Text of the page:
Support the Restaurant Industry against the Department of Agriculture’s Rewriting of the BBQ Bill
House Bill 2029 (the BBQ Bill), which passed during the 2017 Legislative Session, repeals the Department of Agriculture’s (TDA) requirement that restaurants selling food by weight maintain a certified scale, pay a $35 annual fee and continuously display a consumer sticker visible to the consumer.
Despite this however, TDA has now written rules stating that “food for immediate consumption” has to be “eaten on the premises,” and will continue their inspections of scales contrary to a unanimous legislature and the clear intent of HB 2029. In fact, there are recent reports of continued TDA inspections of scales’ certification and visibility – a clear misinterpretation and misunderstanding of the bill. In fact, the Commissioner of Agriculture originally argued for a veto of this bill, despite unanimous support among Texas legislators and widespread favor in the industry.
Please stand with TDA and tell your Representative and Senator that the TDA’s rules go against what they originally approved in HB 2029. Let them know that the Department of Agriculture’s rules do not reflect HB 2029’s original intent and urge them to ask the Department of Agriculture to remove “on the premises” from TDA’s rules. HB 2029 eliminates inspections and certification of scales used for food sold for immediate consumption without regard to where food is eaten.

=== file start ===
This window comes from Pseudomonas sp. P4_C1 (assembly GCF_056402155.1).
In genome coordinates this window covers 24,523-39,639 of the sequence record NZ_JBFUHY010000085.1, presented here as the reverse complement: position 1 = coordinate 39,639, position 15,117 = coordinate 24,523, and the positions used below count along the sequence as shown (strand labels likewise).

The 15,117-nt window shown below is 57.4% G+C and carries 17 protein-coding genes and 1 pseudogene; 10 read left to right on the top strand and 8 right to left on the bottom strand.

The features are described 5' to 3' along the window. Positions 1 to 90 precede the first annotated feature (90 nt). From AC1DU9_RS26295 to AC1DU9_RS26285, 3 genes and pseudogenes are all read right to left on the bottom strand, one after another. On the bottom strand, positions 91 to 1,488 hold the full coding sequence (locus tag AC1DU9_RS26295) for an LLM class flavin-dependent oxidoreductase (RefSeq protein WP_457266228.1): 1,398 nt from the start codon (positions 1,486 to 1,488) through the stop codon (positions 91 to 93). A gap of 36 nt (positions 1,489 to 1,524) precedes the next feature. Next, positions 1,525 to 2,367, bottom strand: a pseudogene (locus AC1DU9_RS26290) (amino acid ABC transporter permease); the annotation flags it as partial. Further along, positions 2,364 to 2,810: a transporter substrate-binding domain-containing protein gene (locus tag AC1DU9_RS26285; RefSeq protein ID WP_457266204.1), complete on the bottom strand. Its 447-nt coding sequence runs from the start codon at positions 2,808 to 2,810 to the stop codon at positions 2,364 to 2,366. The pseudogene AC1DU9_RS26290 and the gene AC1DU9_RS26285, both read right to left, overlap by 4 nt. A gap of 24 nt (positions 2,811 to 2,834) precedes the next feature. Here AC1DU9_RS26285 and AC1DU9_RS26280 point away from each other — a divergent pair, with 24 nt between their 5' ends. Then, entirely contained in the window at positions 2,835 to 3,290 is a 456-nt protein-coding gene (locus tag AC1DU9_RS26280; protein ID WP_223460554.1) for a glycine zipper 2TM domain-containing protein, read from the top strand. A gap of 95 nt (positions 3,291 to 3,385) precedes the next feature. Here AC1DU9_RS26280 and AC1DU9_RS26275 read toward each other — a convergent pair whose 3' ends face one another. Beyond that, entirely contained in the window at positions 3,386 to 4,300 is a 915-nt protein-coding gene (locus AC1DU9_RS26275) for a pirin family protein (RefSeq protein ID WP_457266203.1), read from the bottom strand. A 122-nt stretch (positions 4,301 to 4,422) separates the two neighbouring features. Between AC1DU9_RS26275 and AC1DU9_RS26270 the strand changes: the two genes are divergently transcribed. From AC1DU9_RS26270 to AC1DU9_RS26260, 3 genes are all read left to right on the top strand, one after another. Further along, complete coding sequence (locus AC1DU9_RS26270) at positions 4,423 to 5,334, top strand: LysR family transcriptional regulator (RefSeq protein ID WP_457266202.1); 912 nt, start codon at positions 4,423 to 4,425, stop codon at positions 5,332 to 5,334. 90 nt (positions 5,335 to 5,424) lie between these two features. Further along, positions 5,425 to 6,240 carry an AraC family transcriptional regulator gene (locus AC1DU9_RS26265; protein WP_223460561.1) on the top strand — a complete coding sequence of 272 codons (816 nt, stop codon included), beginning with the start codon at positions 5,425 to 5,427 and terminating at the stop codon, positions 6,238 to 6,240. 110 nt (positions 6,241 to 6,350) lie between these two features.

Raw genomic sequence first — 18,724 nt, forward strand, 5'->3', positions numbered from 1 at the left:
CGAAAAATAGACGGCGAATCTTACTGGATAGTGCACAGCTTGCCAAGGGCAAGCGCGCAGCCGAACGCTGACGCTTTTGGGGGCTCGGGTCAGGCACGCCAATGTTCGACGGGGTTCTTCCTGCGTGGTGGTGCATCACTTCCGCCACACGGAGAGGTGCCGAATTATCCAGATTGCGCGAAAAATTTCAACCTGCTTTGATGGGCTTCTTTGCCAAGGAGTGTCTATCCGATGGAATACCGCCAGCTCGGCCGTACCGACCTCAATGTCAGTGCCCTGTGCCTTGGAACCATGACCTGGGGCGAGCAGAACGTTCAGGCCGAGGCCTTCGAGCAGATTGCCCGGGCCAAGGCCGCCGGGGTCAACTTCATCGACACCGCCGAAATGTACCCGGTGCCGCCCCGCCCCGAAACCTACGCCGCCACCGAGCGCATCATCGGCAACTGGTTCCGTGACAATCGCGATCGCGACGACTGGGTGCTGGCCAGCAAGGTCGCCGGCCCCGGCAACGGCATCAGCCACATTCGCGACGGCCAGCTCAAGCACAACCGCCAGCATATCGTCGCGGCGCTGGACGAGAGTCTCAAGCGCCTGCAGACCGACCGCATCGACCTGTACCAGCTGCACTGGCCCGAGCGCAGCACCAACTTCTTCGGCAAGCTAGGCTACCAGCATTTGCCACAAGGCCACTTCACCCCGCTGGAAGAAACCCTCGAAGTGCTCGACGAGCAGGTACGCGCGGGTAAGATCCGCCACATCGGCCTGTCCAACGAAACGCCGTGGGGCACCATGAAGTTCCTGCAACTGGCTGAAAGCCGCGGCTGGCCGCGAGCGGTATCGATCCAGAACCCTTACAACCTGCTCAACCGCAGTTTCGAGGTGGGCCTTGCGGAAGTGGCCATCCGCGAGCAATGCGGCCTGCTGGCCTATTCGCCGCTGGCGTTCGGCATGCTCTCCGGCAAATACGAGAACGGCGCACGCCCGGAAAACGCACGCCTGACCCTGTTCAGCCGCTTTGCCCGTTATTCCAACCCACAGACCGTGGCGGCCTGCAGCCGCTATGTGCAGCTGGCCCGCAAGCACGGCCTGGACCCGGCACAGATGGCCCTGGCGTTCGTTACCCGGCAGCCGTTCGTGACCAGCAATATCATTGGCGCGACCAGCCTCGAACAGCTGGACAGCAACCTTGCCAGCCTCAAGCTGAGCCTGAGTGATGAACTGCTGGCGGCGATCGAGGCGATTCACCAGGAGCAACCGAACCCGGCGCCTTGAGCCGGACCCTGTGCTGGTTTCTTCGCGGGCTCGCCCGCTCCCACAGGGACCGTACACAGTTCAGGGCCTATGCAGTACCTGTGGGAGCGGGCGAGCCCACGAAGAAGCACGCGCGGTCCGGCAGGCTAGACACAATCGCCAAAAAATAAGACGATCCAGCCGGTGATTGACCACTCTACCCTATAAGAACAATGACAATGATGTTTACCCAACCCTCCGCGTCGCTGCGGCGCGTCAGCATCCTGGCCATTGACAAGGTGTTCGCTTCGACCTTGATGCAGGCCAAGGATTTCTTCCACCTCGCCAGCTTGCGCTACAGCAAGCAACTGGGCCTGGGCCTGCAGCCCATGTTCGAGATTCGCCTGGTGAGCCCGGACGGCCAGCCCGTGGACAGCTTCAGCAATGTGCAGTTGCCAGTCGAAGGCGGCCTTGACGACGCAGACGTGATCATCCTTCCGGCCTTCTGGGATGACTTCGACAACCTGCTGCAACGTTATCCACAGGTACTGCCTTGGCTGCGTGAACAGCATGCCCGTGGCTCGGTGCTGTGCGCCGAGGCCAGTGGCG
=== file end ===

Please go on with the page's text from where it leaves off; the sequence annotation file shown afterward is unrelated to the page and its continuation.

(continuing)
SAMPLE EMAIL MESSAGE TO REPRESENTATIVES & SENATORS (COPY AND PASTE)
The need for a restaurant to have a certified scale visible to the consumer is an antiquated and unnecessary burden to the restaurant industry. Restaurants provide meals to millions of satisfied customers with very few complaints about weight of food. Restaurateurs are in the hospitality business and understand the need for good customer service. A restaurateur faced with a consumer complaint will do everything possible to satisfy that customer rather than risk a complaint posted on Yelp or other social media outlets. Registered and certified scales in restaurants are more about collecting fees than protecting customers. Please urge the Department of Agriculture to support the original legislative intent of HR 2029 and remove “on the premises” from the rules.